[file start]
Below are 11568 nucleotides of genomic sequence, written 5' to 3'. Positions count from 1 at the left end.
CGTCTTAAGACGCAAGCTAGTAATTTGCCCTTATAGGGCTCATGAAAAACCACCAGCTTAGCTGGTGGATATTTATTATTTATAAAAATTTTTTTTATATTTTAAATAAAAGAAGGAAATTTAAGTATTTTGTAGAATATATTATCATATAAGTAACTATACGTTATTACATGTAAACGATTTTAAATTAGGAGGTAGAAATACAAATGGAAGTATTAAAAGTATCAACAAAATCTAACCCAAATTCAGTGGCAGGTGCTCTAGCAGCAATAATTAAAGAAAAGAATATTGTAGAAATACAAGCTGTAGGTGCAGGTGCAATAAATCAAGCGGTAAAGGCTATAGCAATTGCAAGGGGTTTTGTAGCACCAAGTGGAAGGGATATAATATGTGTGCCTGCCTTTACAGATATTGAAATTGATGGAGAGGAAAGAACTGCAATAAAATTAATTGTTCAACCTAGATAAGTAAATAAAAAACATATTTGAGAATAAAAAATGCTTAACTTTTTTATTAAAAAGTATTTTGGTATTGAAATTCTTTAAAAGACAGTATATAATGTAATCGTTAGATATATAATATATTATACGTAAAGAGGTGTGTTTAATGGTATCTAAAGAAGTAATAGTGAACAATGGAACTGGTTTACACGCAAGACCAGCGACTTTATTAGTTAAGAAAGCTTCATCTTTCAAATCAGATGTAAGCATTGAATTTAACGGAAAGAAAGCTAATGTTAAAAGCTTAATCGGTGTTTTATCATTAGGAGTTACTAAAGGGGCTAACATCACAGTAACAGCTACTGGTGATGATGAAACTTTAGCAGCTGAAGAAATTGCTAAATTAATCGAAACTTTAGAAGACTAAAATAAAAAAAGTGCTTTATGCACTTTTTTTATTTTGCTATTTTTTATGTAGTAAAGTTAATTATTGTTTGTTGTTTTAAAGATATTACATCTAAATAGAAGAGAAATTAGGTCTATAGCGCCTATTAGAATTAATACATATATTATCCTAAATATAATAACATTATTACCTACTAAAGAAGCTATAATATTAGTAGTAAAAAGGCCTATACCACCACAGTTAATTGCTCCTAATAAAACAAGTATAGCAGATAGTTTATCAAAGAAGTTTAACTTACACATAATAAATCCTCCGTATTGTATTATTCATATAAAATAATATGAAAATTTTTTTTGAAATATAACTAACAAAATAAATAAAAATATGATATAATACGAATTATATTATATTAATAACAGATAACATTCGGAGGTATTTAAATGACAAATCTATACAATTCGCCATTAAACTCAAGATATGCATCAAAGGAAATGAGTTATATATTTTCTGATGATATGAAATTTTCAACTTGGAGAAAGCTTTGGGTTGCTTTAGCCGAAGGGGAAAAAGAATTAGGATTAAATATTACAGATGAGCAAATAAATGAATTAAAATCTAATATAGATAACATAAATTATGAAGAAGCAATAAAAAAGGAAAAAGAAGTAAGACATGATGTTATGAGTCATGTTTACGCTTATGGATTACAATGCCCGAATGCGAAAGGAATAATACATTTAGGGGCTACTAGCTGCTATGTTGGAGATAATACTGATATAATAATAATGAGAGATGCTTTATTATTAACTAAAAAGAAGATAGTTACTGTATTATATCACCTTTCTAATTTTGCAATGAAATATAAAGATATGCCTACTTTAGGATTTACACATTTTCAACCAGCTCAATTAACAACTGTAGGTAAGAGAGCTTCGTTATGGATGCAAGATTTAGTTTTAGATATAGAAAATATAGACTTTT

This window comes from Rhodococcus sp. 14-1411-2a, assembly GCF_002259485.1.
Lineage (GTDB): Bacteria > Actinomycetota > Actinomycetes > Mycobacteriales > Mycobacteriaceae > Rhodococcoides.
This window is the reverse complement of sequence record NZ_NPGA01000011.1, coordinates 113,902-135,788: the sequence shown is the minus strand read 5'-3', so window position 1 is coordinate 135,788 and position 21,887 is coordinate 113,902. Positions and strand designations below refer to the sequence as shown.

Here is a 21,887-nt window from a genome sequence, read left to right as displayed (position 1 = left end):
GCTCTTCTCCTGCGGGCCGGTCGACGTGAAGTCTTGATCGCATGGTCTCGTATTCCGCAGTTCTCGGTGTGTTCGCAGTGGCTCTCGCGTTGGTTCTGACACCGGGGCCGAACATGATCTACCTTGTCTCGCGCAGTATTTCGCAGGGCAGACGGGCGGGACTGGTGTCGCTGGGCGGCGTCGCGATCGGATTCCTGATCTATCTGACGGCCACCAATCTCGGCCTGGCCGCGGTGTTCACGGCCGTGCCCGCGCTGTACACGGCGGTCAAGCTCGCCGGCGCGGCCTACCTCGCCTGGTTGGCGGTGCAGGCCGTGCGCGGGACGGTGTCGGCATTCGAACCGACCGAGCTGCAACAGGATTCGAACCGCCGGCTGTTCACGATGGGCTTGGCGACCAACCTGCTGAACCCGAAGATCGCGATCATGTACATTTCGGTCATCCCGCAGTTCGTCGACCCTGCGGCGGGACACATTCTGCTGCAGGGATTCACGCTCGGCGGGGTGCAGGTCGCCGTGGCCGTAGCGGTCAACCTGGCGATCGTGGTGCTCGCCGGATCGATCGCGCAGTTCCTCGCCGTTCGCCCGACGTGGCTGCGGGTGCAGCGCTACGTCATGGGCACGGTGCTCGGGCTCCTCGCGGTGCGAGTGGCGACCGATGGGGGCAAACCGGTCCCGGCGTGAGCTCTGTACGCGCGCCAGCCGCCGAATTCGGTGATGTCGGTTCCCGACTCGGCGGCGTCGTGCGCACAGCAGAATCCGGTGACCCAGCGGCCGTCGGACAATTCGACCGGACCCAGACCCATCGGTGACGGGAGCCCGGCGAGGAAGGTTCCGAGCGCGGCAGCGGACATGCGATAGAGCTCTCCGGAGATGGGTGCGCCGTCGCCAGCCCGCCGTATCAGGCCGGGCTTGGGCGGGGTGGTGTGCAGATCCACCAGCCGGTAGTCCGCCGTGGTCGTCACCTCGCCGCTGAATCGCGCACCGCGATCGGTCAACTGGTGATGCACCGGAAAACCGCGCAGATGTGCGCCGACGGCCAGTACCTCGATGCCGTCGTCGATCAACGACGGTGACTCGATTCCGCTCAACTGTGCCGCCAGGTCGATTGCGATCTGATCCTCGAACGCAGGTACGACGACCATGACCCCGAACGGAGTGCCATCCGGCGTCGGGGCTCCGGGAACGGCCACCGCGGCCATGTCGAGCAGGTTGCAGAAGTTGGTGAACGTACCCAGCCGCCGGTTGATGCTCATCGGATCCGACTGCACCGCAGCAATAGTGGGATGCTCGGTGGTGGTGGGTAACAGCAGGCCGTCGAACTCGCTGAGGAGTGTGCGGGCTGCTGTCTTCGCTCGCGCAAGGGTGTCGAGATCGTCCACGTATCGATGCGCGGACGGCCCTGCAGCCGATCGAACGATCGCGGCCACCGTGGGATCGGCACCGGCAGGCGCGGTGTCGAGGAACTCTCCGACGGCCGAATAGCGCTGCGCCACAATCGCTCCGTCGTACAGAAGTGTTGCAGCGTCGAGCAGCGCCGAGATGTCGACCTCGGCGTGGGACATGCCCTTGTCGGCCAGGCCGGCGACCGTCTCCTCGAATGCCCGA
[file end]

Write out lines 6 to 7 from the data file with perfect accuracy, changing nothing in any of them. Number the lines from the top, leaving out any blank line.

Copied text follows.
Here is a 21,887-nt window from a genome sequence, read left to right as displayed (position 1 = left end):
GCTCTTCTCCTGCGGGCCGGTCGACGTGAAGTCTTGATCGCATGGTCTCGTATTCCGCAGTTCTCGGTGTGTTCGCAGTGGCTCTCGCGTTGGTTCTGACACCGGGGCCGAACATGATCTACCTTGTCTCGCGCAGTATTTCGCAGGGCAGACGGGCGGGACTGGTGTCGCTGGGCGGCGTCGCGATCGGATTCCTGATCTATCTGACGGCCACCAATCTCGGCCTGGCCGCGGTGTTCACGGCCGTGCCCGCGCTGTACACGGCGGTCAAGCTCGCCGGCGCGGCCTACCTCGCCTGGTTGGCGGTGCAGGCCGTGCGCGGGACGGTGTCGGCATTCGAACCGACCGAGCTGCAACAGGATTCGAACCGCCGGCTGTTCACGATGGGCTTGGCGACCAACCTGCTGAACCCGAAGATCGCGATCATGTACATTTCGGTCATCCCGCAGTTCGTCGACCCTGCGGCGGGACACATTCTGCTGCAGGGATTCACGCTCGGCGGGGTGCAGGTCGCCGTGGCCGTAGCGGTCAACCTGGCGATCGTGGTGCTCGCCGGATCGATCGCGCAGTTCCTCGCCGTTCGCCCGACGTGGCTGCGGGTGCAGCGCTACGTCATGGGCACGGTGCTCGGGCTCCTCGCGGTGCGAGTGGCGACCGATGGGGGCAAACCGGTCCCGGCGTGAGCTCTGTACGCGCGCCAGCCGCCGAATTCGGTGATGTCGGTTCCCGACTCGGCGGCGTCGTGCGCACAGCAGAATCCGGTGACCCAGCGGCCGTCGGACAATTCGACCGGACCCAGACCCATCGGTGACGGGAGCCCGGCGAGGAAGGTTCCGAGCGCGGCAGCGGACATGCGATAGAGCTCTCCGGAGATGGGTGCGCCGTCGCCAGCCCGCCGTATCAGGCCGGGCTTGGGCGGGGTGGTGTGCAGATCCACCAGCCGGTAGTCCGCCGTGGTCGTCACCTCGCCGCTGAATCGCGCACCGCGATCGGTCAACTGGTGATGCACCGGAAAACCGCGCAGATGTGCGCCGACGGCCAGTACCTCGATGCCGTCGTCGATCAACGACGGTGACTCGATTCCGCTCAACTGTGCCGCCAGGTCGATTGCGATCTGATCCTCGAACGCAGGTACGACGACCATGACCCCGAACGGAGTGCCATCCGGCGTCGGGGCTCCGGGAACGGCCACCGCGGCCATGTCGAGCAGGTTGCAGAAGTTGGTGAACGTACCCAGCCGCCGGTTGATGCTCATCGGATCCGACTGCACCGCAGCAATAGTGGGATGCTCGGTGGTGGTGGGTAACAGCAGGCCGTCGAACTCGCTGAGGAGTGTGCGGGCTGCTGTCTTCGCTCGCGCAAGGGTGTCGAGATCGTCCACGTATCGATGCGCGGACGGCCCTGCAGCCGATCGAACGATCGCGGCCACCGTGGGATCGGCACCGGCAGGCGCGGTGTCGAGGAACTCTCCGACGGCCGAATAGCGCTGCGCCACAATCGCTCCGTCGTACAGAAGTGTTGCAGCGTCGAGCAGCGCCGAGATGTCGACCTCGGCGTGGGACATGCCCTTGTCGGCCAGGCCGGCGACCGTCTCCTCGAATGCCCGA